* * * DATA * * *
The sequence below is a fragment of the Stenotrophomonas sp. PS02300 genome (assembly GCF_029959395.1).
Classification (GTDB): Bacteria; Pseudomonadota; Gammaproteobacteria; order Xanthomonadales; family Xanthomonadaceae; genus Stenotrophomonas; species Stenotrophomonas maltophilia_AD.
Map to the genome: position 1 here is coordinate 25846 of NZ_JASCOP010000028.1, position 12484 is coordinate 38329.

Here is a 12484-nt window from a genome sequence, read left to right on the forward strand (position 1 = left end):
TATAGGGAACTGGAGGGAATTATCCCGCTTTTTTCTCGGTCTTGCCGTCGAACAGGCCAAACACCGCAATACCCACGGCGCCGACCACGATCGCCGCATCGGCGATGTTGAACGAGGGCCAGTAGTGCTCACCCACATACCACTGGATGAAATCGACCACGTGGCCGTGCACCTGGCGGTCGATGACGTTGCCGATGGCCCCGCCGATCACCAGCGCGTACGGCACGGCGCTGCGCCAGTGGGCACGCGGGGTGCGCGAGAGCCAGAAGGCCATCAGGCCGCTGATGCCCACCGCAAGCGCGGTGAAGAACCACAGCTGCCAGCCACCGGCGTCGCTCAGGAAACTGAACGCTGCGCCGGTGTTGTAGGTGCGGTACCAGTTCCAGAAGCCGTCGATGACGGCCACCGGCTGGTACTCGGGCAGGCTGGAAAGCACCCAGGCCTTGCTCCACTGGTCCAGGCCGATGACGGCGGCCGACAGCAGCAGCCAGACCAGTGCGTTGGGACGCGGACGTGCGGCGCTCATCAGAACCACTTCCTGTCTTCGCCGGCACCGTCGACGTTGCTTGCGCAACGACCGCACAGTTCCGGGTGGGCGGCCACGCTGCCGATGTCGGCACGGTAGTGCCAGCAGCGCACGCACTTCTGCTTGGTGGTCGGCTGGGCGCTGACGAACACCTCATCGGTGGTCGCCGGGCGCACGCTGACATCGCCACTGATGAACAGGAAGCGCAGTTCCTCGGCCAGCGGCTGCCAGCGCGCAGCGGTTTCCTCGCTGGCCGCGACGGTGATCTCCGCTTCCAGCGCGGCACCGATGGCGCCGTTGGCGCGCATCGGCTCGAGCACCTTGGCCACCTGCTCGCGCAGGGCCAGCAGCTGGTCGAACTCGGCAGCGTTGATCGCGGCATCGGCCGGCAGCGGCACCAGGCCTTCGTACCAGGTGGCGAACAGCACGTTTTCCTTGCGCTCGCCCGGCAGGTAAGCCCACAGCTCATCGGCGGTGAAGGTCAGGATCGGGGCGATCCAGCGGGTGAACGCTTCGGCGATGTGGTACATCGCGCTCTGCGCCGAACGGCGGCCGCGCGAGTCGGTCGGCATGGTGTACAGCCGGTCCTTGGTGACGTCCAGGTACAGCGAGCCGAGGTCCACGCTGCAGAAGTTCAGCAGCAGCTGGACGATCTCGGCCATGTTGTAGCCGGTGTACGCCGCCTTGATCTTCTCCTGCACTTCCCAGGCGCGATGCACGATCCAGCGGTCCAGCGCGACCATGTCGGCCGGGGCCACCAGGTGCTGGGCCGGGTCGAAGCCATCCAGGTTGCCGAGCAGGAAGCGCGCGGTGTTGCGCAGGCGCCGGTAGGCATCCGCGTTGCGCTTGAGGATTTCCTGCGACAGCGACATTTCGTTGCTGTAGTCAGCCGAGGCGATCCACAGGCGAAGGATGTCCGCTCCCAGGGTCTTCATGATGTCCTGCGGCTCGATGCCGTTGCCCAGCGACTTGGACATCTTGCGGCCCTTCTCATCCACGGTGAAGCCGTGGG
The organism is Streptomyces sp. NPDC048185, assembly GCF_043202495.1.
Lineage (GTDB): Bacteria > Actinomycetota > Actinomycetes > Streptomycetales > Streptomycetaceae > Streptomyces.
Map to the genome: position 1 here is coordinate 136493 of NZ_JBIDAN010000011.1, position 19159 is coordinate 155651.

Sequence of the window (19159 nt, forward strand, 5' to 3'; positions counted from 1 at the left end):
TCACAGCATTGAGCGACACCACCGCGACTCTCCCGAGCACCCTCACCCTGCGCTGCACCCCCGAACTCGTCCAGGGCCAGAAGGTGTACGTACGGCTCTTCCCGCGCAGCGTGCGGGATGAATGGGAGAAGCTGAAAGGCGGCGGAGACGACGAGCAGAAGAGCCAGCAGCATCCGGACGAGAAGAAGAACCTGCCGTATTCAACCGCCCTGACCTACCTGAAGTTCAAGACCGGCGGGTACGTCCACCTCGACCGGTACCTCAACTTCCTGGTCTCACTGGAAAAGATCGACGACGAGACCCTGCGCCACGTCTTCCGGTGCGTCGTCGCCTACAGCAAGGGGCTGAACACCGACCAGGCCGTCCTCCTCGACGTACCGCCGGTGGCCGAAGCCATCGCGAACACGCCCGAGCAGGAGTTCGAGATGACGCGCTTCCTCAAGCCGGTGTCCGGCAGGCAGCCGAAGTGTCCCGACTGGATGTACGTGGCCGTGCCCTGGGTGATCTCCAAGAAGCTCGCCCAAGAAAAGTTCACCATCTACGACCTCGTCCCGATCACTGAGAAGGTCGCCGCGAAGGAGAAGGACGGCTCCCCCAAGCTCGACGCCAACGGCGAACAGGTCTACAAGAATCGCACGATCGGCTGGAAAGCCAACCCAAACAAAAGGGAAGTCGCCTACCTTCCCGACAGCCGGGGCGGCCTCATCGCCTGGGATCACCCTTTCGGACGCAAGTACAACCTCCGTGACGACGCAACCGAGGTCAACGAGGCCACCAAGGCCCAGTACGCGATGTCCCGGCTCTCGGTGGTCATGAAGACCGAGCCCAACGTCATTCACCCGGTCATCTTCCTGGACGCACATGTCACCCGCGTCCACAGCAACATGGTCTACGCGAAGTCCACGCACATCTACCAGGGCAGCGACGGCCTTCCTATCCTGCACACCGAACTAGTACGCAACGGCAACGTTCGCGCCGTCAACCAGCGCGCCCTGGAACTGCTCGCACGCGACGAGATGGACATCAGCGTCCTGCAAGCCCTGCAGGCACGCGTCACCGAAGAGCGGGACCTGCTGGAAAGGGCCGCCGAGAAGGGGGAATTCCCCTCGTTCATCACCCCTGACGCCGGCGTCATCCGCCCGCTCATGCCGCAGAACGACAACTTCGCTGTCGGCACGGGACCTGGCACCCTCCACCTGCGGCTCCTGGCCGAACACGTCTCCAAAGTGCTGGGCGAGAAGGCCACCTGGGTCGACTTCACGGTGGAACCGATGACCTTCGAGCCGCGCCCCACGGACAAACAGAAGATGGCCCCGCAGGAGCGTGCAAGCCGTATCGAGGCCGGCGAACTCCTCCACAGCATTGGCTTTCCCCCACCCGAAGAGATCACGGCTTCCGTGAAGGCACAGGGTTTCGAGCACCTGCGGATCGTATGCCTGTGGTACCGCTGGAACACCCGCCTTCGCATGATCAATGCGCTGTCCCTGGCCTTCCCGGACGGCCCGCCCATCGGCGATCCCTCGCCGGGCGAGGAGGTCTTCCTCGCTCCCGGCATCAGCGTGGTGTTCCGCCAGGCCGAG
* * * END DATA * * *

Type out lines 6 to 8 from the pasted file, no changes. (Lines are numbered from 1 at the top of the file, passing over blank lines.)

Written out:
The organism is Streptomyces sp. NPDC048185, assembly GCF_043202495.1.
Lineage (GTDB): Bacteria > Actinomycetota > Actinomycetes > Streptomycetales > Streptomycetaceae > Streptomyces.
Map to the genome: position 1 here is coordinate 136493 of NZ_JBIDAN010000011.1, position 19159 is coordinate 155651.